Monday morning is always Monday morning. To complete the scenario there has to be a ‘sign’ to confirm this. To fulfil this role, my Perfect Pencil – a modestly titled writing product from Faber Castell – leaped unaided from the bookcase performing a perfect dive into mug of, now cold, coffee which my considerate wife had brought me an hour earlier. Hmm.
OK- so to christen the new site, here’s a number of gripes I have with the misuse of language. If anybody dares say ‘yes but language is a living, breathing and evolving structure’ I fully accept and understand this much quoted phrase, however evolving is by definition a smooth and relatively slow process, whereas many ‘changes’ in usage come about through sheer ignorance of correct usage – personally I’d rather not have errors ensconced as a sign of verbal progress. The high horse having being well and truly exercised, here are a few examples
1 Using ‘should of been’ when it should have been ‘should have been’
2 Using ‘bartering’ when they mean ‘bargaining’ or ‘haggling’ : ‘bargaining’ is a process of reaching a price (or out come) which suits both parties. ‘Bartering’ which many people say they are good at, would mean convincing a sofa salesman that they should accept in exchange for the latest lounging luxury your old sofa, which only has a few springs showing, and lacks only one of the cushions, plus some random objects which you found in your attic. Obviously, this is entire hypothetical as sofas seem to always be at “Outrageously Good Sale Prices!”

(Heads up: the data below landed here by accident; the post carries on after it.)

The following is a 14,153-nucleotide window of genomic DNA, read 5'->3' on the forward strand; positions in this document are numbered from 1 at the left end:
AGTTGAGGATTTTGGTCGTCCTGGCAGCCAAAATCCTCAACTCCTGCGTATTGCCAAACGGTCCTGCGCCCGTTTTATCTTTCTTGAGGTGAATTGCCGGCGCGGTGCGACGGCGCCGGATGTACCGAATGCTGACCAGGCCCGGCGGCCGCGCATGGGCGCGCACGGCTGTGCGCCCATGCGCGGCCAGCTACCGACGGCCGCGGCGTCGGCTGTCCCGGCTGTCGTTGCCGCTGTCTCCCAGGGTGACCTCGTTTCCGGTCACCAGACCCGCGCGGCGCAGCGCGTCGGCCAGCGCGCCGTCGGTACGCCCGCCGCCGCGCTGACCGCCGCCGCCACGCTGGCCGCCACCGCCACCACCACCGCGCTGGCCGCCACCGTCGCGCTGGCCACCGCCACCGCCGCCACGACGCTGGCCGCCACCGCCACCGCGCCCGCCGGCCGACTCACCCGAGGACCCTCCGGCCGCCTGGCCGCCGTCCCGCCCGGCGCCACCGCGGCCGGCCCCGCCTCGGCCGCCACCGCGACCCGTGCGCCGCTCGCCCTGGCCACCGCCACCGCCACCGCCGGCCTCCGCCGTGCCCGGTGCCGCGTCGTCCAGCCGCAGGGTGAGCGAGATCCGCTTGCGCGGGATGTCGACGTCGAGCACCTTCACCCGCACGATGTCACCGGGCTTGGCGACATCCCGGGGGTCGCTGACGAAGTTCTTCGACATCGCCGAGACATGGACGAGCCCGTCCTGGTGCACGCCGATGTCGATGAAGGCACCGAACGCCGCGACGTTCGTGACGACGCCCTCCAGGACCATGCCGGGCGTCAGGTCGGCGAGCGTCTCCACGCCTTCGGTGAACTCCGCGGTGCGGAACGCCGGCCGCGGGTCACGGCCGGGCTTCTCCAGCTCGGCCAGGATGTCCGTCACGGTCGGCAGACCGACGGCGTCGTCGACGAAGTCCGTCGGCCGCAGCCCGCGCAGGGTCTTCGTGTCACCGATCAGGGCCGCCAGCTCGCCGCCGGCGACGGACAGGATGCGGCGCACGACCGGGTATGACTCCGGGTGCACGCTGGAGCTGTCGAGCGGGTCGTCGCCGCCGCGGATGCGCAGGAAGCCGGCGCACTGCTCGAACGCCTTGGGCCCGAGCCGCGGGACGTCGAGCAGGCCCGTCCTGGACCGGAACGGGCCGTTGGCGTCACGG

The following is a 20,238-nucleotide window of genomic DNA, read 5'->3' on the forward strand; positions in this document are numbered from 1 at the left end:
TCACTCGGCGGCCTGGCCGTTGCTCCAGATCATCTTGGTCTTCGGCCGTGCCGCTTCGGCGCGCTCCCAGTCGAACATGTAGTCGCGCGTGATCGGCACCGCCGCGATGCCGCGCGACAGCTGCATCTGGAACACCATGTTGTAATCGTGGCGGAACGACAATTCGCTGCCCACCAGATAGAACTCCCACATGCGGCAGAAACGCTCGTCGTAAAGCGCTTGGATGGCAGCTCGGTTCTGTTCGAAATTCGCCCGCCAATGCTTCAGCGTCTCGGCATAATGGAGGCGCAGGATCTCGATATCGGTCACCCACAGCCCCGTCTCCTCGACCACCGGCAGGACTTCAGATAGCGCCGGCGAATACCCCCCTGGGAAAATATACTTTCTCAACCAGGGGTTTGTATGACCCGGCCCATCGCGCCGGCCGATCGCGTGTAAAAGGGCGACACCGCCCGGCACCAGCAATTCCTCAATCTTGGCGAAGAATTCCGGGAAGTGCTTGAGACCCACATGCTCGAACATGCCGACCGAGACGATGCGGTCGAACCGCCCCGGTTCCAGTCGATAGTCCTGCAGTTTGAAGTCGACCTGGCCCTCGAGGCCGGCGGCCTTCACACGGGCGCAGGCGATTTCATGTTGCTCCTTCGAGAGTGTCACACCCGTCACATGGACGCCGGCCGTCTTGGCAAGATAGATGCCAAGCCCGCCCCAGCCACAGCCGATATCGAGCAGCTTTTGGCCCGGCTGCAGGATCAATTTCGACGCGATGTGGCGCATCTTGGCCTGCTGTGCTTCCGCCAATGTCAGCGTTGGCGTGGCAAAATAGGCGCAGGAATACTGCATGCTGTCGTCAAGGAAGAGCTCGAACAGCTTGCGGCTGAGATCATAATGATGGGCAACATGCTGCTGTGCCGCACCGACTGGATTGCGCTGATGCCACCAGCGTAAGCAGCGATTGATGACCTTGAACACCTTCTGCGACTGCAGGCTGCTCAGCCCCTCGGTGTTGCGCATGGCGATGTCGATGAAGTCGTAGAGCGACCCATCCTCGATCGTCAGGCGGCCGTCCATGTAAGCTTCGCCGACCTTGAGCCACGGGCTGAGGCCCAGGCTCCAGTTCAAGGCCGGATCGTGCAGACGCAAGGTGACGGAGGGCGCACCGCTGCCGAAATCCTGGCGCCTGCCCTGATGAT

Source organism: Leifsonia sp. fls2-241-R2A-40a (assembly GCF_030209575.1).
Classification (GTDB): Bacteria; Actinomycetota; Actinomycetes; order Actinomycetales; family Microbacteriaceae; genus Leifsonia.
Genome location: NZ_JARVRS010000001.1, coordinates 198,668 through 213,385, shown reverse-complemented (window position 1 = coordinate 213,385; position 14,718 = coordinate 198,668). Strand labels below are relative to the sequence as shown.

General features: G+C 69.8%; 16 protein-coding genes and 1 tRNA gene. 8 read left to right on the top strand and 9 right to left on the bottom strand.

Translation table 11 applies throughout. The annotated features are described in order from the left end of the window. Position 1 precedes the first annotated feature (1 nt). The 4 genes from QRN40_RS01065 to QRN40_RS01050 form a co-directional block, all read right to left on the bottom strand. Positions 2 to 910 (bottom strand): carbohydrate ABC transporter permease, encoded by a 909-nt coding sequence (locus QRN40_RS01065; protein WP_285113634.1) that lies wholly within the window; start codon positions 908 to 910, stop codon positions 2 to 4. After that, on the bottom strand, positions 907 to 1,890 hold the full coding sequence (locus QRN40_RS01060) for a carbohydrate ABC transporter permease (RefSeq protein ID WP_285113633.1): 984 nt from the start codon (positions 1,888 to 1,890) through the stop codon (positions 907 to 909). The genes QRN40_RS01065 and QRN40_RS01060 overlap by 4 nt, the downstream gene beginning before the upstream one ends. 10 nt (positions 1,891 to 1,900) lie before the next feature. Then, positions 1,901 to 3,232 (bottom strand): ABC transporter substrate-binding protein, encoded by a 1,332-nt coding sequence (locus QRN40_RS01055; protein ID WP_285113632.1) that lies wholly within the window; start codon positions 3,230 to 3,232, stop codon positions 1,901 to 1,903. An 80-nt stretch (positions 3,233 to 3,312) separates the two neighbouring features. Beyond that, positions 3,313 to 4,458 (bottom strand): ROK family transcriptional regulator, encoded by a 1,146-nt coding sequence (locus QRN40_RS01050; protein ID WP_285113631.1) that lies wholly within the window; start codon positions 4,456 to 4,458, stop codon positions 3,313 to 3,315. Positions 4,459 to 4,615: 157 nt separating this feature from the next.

3 Using the word ‘riffing’ in any context! The word refers to a series of notes; a musical phrase originally and usually applied to guitarists. I have NEVER heard a musician say ‘riffing’ – a riff is a thing. Somebody – and I am tempted to blame Will Self for this – has purloined the word and transmogrified it into a conjugatable verb to be used outside of a musical context
I riff, you rifff, he riffs . . . . No, I don’t, you don’t and he bloody doesn’t!
As an aside, I cannot resist blaming Self for many things (this is clearly not severe self-deprecation) and I did delight in his error of using the phrase – ‘having cardinal knowledge’ – unless he knows more than we do about the habits of the Catholic church.
Here endeth the first of many. . .
Now I KNOW that language is a living and breathing thing which changes with time and cultural variations….. BUT I do have a little objection to the influx of Americanisms, such ‘And I was, like, . . . ‘ Yes – every time I hear ‘I’m good!’ in response to the phatic greeting; ‘how are you ?’ a small part of my pedantic soul dies. Now I also know that in many ways American English is MORE traditional than ours- their use of the Chaucerian ‘z’ rather than an ‘s’ and their staunch adherence to ‘or’ rather than our bizarrely willing adoption of the French ‘ou’. My objection to Americanisms is that words and phrases are a reflection of societal mores, and theirs are different to ours. For example, the quaint expression ‘Knit and Natter’ conjuring up the image of a room full of Miss Marple lookalikes sharing tea, gossip and twinset patterns, is transmogrified in the US to ‘Stitch and Bitch’ which seems closer to the Witches of Eastwick than the Vicar of Dibley, where a pack of glamourous Cher clones, will be planning their moves with cold precision, (presumably whilst creating crocheted bondage gear.)
On this basis, I would like to propose a UK based alternative to the the word ‘cougar’ – meaning an older woman preying on younger men. Based on the image of ladies of a certain age wearing seductive underwear, I would suggest the title ‘basque terrorists’ which I feel creates a slightly less-threatening, and somewhat picaresque, image.